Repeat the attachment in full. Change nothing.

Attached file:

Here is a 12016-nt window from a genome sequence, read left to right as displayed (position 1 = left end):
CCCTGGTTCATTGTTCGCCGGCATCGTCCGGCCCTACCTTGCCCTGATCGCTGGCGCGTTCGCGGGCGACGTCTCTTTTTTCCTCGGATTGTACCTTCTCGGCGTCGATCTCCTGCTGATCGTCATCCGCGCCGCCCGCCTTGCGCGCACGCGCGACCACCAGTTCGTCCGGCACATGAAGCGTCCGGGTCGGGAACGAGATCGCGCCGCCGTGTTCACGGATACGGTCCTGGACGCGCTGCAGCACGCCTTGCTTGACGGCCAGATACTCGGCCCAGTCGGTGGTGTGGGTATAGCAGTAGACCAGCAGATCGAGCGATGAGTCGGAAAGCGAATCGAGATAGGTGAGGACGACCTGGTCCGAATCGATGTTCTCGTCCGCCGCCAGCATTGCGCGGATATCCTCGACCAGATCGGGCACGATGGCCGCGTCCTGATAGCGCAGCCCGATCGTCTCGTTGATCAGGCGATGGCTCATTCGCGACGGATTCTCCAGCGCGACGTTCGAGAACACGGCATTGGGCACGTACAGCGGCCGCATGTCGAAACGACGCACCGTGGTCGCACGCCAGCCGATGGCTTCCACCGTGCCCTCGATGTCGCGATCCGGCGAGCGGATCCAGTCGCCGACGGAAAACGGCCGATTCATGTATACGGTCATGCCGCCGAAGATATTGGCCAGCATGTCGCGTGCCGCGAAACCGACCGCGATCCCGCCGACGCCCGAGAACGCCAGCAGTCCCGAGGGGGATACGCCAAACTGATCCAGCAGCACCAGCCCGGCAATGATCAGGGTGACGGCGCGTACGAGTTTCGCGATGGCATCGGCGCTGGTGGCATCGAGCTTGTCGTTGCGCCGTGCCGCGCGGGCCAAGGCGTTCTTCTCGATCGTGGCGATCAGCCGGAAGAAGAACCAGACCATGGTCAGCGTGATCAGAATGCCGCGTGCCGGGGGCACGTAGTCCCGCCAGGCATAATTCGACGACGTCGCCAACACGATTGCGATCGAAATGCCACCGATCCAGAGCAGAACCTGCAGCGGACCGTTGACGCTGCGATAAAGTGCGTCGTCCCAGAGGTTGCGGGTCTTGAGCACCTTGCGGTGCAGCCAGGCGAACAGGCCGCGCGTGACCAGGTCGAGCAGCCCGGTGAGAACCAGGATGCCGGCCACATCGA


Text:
Here is a 12016-nt window from a genome sequence, read left to right as displayed (position 1 = left end):
CCCTGGTTCATTGTTCGCCGGCATCGTCCGGCCCTACCTTGCCCTGATCGCTGGCGCGTTCGCGGGCGACGTCTCTTTTTTCCTCGGATTGTACCTTCTCGGCGTCGATCTCCTGCTGATCGTCATCCGCGCCGCCCGCCTTGCGCGCACGCGCGACCACCAGTTCGTCCGGCACATGAAGCGTCCGGGTCGGGAACGAGATCGCGCCGCCGTGTTCACGGATACGGTCCTGGACGCGCTGCAGCACGCCTTGCTTGACGGCCAGATACTCGGCCCAGTCGGTGGTGTGGGTATAGCAGTAGACCAGCAGATCGAGCGATGAGTCGGAAAGCGAATCGAGATAGGTGAGGACGACCTGGTCCGAATCGATGTTCTCGTCCGCCGCCAGCATTGCGCGGATATCCTCGACCAGATCGGGCACGATGGCCGCGTCCTGATAGCGCAGCCCGATCGTCTCGTTGATCAGGCGATGGCTCATTCGCGACGGATTCTCCAGCGCGACGTTCGAGAACACGGCATTGGGCACGTACAGCGGCCGCATGTCGAAACGACGCACCGTGGTCGCACGCCAGCCGATGGCTTCCACCGTGCCCTCGATGTCGCGATCCGGCGAGCGGATCCAGTCGCCGACGGAAAACGGCCGATTCATGTATACGGTCATGCCGCCGAAGATATTGGCCAGCATGTCGCGTGCCGCGAAACCGACCGCGATCCCGCCGACGCCCGAGAACGCCAGCAGTCCCGAGGGGGATACGCCAAACTGATCCAGCAGCACCAGCCCGGCAATGATCAGGGTGACGGCGCGTACGAGTTTCGCGATGGCATCGGCGCTGGTGGCATCGAGCTTGTCGTTGCGCCGTGCCGCGCGGGCCAAGGCGTTCTTCTCGATCGTGGCGATCAGCCGGAAGAAGAACCAGACCATGGTCAGCGTGATCAGAATGCCGCGTGCCGGGGGCACGTAGTCCCGCCAGGCATAATTCGACGACGTCGCCAACACGATTGCGATCGAAATGCCACCGATCCAGAGCAGAACCTGCAGCGGACCGTTGACGCTGCGATAAAGTGCGTCGTCCCAGAGGTTGCGGGTCTTGAGCACCTTGCGGTGCAGCCAGGCGAACAGGCCGCGCGTGACCAGGTCGAGCAGCCCGGTGAGAACCAGGATGCCGGCCACATCGA